Canada's medicine watchdog, Health Canada, are in the news once again.
Last week it was reported that Health Canada were refusing to release its own internal report on the state of a GlaxoSmithKline plant in Quebec.
The American medicine regulator, the FDA, had previously found bacterial contamination problems and had raised concerns about the purified water system at the plant. Health Canada carried out their own inspection but refused to release their findings [Health Canada Refusing to Release Glaxo's Dirty Secret]
Coming on the back of this is news is a report that Health Canada are also refusing to publish data on off-label drug side effects.
In a revealing editorial in The Star, David Bruser, Jesse McLean and data analyst Andrew Bailey report that Health Canada have been collecting the adverse reaction reports but refusing to publish them on the grounds that "It’s been collecting this information for six years but technical limitations with the database have prevented the public release."
"Indeed, the Star analyzed the information collected in the FDA database and found nearly 400 off-label cases from 2010 to 2013 that involve a range of side effects ranging from death to heart attacks, strokes, birth defects and organ failure.
"In Canada, the federal regulator collects the same information but removes the off-label details before publishing its side-effects database. Without this information, doctors and patients can’t ask the proper questions. It’s an offensive lack of transparency."
Dr. Joel Lexchin, one of Canada s leading authorities on drug safety, says, “There are significant public safety implications. This is a major problem for doctors and patients alike.”
Health Canada must publish this information and they must do it now. They have no right to keep this information from the public or health care professionals.
If evidence was needed as to why playing God has implications then one only has to read the latest news coming out of Canada regarding a powerful anti-nausea drug being prescribed to women who are pregnant.
Zofran [ondansetron] has been approved by Health Canada to treat nausea and vomiting in chemotherapy and surgery patients but it has never been approved for use in pregnancy. However, like most drugs, Zofran is being prescribed in this population off-label.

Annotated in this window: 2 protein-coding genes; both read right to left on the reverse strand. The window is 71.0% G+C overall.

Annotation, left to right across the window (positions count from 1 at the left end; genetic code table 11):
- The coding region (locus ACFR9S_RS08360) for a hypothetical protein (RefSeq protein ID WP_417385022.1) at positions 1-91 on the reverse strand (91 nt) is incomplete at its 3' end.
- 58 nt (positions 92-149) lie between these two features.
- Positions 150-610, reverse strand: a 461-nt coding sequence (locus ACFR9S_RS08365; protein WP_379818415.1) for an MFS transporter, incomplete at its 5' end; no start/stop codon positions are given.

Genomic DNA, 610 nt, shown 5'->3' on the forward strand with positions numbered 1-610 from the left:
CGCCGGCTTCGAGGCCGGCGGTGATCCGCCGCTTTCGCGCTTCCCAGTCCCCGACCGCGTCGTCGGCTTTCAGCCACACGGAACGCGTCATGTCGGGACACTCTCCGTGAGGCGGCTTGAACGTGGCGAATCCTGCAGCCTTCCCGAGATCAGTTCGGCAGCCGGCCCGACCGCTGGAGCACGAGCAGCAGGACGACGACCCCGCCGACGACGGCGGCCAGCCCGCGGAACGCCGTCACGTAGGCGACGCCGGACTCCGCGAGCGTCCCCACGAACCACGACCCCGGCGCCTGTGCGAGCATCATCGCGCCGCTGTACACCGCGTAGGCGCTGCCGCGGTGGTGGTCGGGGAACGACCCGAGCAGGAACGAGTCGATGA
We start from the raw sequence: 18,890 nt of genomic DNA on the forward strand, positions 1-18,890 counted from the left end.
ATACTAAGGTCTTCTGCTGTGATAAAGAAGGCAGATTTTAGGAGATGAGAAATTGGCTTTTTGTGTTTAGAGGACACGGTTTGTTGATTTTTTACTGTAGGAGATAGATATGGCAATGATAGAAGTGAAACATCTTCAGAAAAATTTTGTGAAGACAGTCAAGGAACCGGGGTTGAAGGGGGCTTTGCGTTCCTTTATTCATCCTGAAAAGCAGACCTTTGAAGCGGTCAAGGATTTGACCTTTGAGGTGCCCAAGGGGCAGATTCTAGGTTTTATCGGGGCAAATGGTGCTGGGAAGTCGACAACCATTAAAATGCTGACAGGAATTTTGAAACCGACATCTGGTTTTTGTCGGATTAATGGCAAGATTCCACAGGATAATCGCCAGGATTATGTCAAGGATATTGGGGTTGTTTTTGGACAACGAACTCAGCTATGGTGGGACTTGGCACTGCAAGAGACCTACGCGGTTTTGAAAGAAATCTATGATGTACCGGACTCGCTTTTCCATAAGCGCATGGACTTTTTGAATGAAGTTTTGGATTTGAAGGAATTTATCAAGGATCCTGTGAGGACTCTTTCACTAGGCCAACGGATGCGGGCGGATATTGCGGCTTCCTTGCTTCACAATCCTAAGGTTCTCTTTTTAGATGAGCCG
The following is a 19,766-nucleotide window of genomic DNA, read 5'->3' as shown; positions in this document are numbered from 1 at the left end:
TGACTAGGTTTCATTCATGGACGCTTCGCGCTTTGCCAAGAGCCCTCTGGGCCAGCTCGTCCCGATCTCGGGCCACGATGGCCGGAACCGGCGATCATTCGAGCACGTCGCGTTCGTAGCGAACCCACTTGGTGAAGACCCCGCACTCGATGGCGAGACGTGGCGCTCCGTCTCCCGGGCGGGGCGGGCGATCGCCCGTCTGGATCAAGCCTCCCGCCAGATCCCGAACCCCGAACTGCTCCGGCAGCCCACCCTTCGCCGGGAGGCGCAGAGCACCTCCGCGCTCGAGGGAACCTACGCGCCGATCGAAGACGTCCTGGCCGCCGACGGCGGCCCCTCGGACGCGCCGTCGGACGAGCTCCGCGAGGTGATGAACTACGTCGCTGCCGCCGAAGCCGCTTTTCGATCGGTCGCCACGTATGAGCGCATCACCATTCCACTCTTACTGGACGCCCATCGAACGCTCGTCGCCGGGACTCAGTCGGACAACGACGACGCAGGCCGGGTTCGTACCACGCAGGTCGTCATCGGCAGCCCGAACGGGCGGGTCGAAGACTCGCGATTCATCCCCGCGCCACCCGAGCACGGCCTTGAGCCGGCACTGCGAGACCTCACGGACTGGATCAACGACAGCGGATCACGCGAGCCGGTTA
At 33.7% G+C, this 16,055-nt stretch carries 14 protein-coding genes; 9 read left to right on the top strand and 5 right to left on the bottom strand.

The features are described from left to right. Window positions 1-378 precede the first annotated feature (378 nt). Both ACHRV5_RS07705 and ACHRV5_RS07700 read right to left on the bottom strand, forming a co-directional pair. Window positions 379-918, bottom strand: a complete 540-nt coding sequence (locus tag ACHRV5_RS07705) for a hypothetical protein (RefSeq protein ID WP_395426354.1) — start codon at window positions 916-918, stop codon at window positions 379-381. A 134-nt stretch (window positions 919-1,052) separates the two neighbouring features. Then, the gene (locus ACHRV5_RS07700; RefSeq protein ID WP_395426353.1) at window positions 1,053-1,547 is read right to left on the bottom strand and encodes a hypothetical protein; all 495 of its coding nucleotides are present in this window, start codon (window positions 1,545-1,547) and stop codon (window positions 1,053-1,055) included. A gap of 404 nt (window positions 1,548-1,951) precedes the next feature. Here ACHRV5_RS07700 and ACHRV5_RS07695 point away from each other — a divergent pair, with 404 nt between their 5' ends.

The Star are reporting...
"At least 20 Canadian women treated with ondansetron for vomiting in pregnancy experienced serious suspected side-effects, including two infant deaths and multiple cases of newborns with heart defects and kidney malformations."
Back in 2013 I was contacted by Tomisha LeClair. She informed me that she fell pregnant in 1999 and like many women developed nausea and vomiting and was prescribed Zofran.
At seven months gestation Tomisha was given an ultrasound and was told by doctors that her unborn daughter had a renal cyst; a fluid filled sac on one of her kidneys. The medical staff explained there are many children born with this complication and if necessary she could be treated with antibiotics upon birth.
She told me:
In the latter part of 2000 I wrote to the (FDA) the Food and Drug Administration to complete a Med-Watch form reporting my daughter’s “abnormalities”. I initiated a (FOIA) a Freedom of Information Act request to the Food and Drug Administration inquiring about the adverse reactions reported by other patients who had also been prescribed this drug, to compare them to Ahjanee’s abnormalities. My suspicions were that the “wonder drug” had caused Ahjanee’s abnormality’s. Several weeks later I received a 20 page alphabetical list of all the reported adverse reactions reported by other patients, compiled into percentiles.
The "adverse reaction" list from the FDA is 26 pages long and contains every "abnormality/anomaly" my daughter and many of the other children have.The Center for Drug Evaluation and Research (CDER) Report is alarming to say the least! If I had to be scientifically specific regarding what Zofran has caused within the children, I would say that Zofran prescription during pregnancy causes clusters of symptoms such as cranial abnormalities; my daughter has microcephaly [Fig 1], and another child hascutis cutis aplasia (characterized by the absence of a portion of skin in a localized or widespread area at birth), and there is one more cranial/skull abnormality that I can't recall by name. One child has Ebstein anomaly (a congenital abnormality that is present from birth and affects flaps that make up the tricuspid heart valve) and another has Hirschsprung syndrome (missing nerve cells in the muscles of part or all of the baby's colon) and another has clubfoot.[Fig 2] - [See Are GSK Concerned About the Zofran Noise?]